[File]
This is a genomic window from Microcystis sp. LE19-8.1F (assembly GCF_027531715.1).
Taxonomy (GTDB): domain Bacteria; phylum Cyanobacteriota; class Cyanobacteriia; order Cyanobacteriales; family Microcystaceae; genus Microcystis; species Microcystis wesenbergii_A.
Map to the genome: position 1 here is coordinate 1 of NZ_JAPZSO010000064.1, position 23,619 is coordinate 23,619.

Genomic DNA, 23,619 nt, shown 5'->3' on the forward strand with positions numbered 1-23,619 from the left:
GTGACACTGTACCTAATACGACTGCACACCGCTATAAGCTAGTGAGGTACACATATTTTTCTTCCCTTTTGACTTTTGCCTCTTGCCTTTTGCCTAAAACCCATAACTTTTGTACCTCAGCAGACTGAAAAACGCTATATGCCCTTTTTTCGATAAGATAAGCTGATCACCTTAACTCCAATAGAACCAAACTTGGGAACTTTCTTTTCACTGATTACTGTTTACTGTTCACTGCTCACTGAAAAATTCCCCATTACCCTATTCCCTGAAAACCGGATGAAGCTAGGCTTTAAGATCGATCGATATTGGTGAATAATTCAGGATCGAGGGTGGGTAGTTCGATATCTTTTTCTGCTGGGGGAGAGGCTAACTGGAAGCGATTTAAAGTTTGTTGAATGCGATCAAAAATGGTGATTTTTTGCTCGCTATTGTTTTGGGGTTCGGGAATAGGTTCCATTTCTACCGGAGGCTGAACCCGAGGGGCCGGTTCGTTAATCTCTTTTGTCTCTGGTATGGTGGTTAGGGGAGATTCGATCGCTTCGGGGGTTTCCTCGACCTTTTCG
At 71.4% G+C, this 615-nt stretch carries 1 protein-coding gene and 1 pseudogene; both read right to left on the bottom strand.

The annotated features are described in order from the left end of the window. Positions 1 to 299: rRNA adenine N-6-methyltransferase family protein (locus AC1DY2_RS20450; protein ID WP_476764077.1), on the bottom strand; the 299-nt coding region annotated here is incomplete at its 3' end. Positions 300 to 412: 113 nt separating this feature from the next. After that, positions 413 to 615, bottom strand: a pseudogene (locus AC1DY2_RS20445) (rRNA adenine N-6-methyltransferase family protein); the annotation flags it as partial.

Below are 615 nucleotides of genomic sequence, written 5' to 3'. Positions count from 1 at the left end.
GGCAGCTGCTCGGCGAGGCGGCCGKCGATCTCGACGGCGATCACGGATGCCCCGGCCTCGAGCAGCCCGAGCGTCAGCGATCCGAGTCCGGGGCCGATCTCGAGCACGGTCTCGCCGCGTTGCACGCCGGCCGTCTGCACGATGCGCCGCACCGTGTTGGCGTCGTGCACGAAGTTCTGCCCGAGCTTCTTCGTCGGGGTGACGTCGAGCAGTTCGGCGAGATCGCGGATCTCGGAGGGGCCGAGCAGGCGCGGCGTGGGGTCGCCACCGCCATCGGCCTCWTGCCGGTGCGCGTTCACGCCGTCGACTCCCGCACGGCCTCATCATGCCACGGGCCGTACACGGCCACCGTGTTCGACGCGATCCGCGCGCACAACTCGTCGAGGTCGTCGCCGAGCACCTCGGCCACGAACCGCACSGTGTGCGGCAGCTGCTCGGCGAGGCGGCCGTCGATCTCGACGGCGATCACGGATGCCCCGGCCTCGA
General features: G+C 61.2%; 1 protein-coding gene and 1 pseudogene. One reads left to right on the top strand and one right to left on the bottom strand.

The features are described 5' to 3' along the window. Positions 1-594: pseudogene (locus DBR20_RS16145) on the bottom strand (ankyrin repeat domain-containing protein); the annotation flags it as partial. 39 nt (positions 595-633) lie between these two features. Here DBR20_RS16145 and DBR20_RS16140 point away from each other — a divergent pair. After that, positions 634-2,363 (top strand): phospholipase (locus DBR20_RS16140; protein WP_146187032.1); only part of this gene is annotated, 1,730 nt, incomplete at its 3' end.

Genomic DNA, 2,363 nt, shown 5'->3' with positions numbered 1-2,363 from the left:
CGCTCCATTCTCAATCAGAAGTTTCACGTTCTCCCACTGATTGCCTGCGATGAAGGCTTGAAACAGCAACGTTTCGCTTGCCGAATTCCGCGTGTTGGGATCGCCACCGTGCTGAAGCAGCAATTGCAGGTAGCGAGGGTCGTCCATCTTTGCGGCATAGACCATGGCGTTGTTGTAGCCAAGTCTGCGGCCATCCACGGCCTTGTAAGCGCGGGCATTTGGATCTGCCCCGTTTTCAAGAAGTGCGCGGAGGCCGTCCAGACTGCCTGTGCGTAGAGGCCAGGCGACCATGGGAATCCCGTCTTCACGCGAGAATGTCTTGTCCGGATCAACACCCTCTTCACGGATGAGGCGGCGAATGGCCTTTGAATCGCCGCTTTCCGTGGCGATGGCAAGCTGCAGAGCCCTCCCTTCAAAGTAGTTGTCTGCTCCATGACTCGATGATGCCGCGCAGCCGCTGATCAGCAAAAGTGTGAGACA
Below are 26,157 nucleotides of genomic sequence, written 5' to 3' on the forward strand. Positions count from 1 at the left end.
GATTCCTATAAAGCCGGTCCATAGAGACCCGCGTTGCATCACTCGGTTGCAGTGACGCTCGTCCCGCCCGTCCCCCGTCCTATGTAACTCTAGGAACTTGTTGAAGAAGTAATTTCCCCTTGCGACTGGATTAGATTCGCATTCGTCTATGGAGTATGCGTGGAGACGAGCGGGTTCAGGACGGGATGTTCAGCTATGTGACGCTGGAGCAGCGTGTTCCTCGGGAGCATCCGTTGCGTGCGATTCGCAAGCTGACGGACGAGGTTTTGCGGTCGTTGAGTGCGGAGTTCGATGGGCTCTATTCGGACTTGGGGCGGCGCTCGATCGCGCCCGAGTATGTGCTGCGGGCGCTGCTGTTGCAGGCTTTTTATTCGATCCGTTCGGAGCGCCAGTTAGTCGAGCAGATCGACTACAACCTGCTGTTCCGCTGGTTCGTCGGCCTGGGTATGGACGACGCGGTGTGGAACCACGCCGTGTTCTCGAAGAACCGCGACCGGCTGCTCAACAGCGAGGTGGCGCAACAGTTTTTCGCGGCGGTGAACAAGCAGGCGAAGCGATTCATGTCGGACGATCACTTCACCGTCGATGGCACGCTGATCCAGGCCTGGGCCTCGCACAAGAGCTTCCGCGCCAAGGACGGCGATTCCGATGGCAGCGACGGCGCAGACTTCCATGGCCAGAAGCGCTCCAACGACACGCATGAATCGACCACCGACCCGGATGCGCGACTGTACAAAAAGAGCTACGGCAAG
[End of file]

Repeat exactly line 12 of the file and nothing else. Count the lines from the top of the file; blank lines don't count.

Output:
Genomic DNA, 2,363 nt, shown 5'->3' with positions numbered 1-2,363 from the left: